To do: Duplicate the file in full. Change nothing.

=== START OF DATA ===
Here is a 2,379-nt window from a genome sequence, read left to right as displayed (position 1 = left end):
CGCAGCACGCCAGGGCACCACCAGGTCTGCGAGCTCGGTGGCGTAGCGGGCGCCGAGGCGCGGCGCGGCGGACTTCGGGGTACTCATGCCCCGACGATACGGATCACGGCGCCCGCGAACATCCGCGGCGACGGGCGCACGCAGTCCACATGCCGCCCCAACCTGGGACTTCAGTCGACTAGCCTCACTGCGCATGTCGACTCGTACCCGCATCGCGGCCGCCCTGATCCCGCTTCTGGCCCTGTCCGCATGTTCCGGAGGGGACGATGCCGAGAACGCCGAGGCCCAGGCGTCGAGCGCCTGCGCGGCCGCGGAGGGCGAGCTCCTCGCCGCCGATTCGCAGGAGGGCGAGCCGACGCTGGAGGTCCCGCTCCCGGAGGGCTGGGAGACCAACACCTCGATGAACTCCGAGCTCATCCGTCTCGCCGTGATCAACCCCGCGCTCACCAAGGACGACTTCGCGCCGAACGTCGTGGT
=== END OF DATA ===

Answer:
Here is a 2,379-nt window from a genome sequence, read left to right as displayed (position 1 = left end):
CGCAGCACGCCAGGGCACCACCAGGTCTGCGAGCTCGGTGGCGTAGCGGGCGCCGAGGCGCGGCGCGGCGGACTTCGGGGTACTCATGCCCCGACGATACGGATCACGGCGCCCGCGAACATCCGCGGCGACGGGCGCACGCAGTCCACATGCCGCCCCAACCTGGGACTTCAGTCGACTAGCCTCACTGCGCATGTCGACTCGTACCCGCATCGCGGCCGCCCTGATCCCGCTTCTGGCCCTGTCCGCATGTTCCGGAGGGGACGATGCCGAGAACGCCGAGGCCCAGGCGTCGAGCGCCTGCGCGGCCGCGGAGGGCGAGCTCCTCGCCGCCGATTCGCAGGAGGGCGAGCCGACGCTGGAGGTCCCGCTCCCGGAGGGCTGGGAGACCAACACCTCGATGAACTCCGAGCTCATCCGTCTCGCCGTGATCAACCCCGCGCTCACCAAGGACGACTTCGCGCCGAACGTCGTGGT